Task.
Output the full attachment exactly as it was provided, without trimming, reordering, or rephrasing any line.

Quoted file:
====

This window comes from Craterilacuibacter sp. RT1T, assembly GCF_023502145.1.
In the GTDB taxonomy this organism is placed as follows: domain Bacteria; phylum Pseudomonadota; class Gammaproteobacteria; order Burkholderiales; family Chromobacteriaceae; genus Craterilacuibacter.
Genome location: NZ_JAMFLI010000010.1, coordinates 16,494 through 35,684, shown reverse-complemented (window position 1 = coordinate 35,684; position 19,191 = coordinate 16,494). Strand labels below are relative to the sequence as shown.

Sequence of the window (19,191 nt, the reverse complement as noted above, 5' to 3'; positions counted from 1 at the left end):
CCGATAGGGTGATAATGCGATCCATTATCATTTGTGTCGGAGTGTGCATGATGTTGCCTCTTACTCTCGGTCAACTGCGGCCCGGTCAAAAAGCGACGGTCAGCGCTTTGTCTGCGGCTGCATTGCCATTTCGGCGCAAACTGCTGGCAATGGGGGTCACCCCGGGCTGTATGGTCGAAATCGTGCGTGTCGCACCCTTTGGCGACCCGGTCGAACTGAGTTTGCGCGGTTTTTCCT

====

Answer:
This window comes from Craterilacuibacter sp. RT1T, assembly GCF_023502145.1.
In the GTDB taxonomy this organism is placed as follows: domain Bacteria; phylum Pseudomonadota; class Gammaproteobacteria; order Burkholderiales; family Chromobacteriaceae; genus Craterilacuibacter.
Genome location: NZ_JAMFLI010000010.1, coordinates 16,494 through 35,684, shown reverse-complemented (window position 1 = coordinate 35,684; position 19,191 = coordinate 16,494). Strand labels below are relative to the sequence as shown.

Sequence of the window (19,191 nt, the reverse complement as noted above, 5' to 3'; positions counted from 1 at the left end):
CCGATAGGGTGATAATGCGATCCATTATCATTTGTGTCGGAGTGTGCATGATGTTGCCTCTTACTCTCGGTCAACTGCGGCCCGGTCAAAAAGCGACGGTCAGCGCTTTGTCTGCGGCTGCATTGCCATTTCGGCGCAAACTGCTGGCAATGGGGGTCACCCCGGGCTGTATGGTCGAAATCGTGCGTGTCGCACCCTTTGGCGACCCGGTCGAACTGAGTTTGCGCGGTTTTTCCT